What I am particularly interested in though, is Szerszynski's nomination of "elementals," which he describes as "technical systems that are treated as ends in themselves." He characterizes them as technologies that exert control, and are driven by their own internal rationality. He borrows Jacques Ellul's theory of Technique to emphasize how a dominant mode of thinking can become an autonomous self-determining system. He quotes Ellul; "Under such conditions, no concrete individual steers the technological process and it becomes... blindly indifferent to empirical, real human projects and happiness." No one is at the wheel.
As illustrations, he submits the manner in which automobile enthusiasm in the US has required an infrastructure to be grown up around it, in the form of expressways, tunnels, parking lots, petrol stations, etc., and how these institutions begin to dictate the design of our built environment, so that any design _requires_ the perpetuation of automobile travel, and associated depletions of land and petroleum. Ultimately this needs to become a crisis, but the force propelling this is non-intelligent and possesses no reflexive self-corrective mechanism. He also cites the way industrial agriculture compels small farmers to industrialize in order to remain competitive, and speculates upon the likely consequences of marketable genetic intervention at the point of human conception. What happens if the selection of genes for traits becomes culturally selected? I'd be less concerned if the selection were being done by the midcentury atomic physicists, or benevolent philosopher kings, but if parents whose greatest credentials are business degrees make the hard decisions, you have a disaster in the making. The pressure of "competitive culture" would propel them to select traits useful for what they imagine to be "competitive." The important distinction is that this "pressure" is brought to bear by a distributed collective tendency rather than by intelligent response to what conditions should prevail. No one is at the wheel.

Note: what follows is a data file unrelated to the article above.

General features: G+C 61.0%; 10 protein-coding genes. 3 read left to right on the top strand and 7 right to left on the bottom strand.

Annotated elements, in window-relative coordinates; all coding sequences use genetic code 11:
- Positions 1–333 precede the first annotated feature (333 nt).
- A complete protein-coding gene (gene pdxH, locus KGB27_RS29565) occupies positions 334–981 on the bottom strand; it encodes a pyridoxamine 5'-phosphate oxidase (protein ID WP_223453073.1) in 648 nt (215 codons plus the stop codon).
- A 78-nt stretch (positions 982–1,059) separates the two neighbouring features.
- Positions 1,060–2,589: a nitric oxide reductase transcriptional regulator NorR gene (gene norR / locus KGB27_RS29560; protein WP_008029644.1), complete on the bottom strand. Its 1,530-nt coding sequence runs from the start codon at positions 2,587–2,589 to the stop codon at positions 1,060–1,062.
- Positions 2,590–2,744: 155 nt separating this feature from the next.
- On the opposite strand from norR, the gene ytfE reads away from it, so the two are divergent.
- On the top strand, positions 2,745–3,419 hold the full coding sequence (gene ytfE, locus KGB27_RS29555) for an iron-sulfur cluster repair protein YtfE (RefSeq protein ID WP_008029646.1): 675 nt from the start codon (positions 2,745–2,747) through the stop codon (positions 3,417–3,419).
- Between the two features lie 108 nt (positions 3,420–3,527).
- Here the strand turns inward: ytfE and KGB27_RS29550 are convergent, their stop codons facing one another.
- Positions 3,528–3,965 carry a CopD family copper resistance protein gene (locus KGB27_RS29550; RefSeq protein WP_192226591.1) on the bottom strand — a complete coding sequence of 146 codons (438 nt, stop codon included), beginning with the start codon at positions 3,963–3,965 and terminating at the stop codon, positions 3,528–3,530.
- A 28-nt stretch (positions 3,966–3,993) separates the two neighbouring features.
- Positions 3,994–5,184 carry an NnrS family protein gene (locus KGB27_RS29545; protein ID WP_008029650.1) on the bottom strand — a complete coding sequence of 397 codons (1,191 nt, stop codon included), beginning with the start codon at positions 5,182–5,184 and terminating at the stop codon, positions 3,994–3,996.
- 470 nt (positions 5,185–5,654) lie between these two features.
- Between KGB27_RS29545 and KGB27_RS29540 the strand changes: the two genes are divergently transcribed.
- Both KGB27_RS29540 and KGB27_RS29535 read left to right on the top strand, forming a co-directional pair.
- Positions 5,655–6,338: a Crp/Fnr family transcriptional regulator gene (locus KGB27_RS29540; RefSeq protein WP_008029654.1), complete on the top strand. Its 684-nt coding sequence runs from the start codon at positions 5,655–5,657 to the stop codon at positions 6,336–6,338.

Szerszynski makes a point to stipulate that his use of the word "technology" does not "simply refer to particular material technologies such as mobile telephony, nuclear power generation or agricultural biotechnology, but also to any artificial technical system which operates through finding the most efficient means to any end." He includes _markets_ in this treatment. I should emphasize the argument can be extended as necessary that market forces _do_ conspire to impede the quality and practical efficiency of material technologies and designed artifacts through value engineering, planned obsolescence, and path dependency. There are various market-libertarian gibberings that attempt to ground all technological innovation within the competition of the marketplace, but they consistently do this by ignoring the role of the market in impeding innovation, and ususally by deliberately conflating scientists, engineers and technicians with entrepreneurs.
Szerszynski is alluding to markets, themselves, as a type of technology though, describing them as technologies that "cease to operate for completely secular ends and begin to impose their _own purposes_ on the world."
This description of markets as technologies is also accomplished by Winner and Noble in their analysis. Winner has even remarked upon the manner in which the market-libertarian shibboleth of "efficiency" is used as a trojan horse to contain a host of unspoken assumptions. But Szerszynski's treatment is useful for the way it attends to the unique features of emergent systems described above; Self-propulsion, autonomy from oversight, non-intelligence, non-instrumentality, objectivelessness. These are the qualities that distinguish natural/emergent systems from design.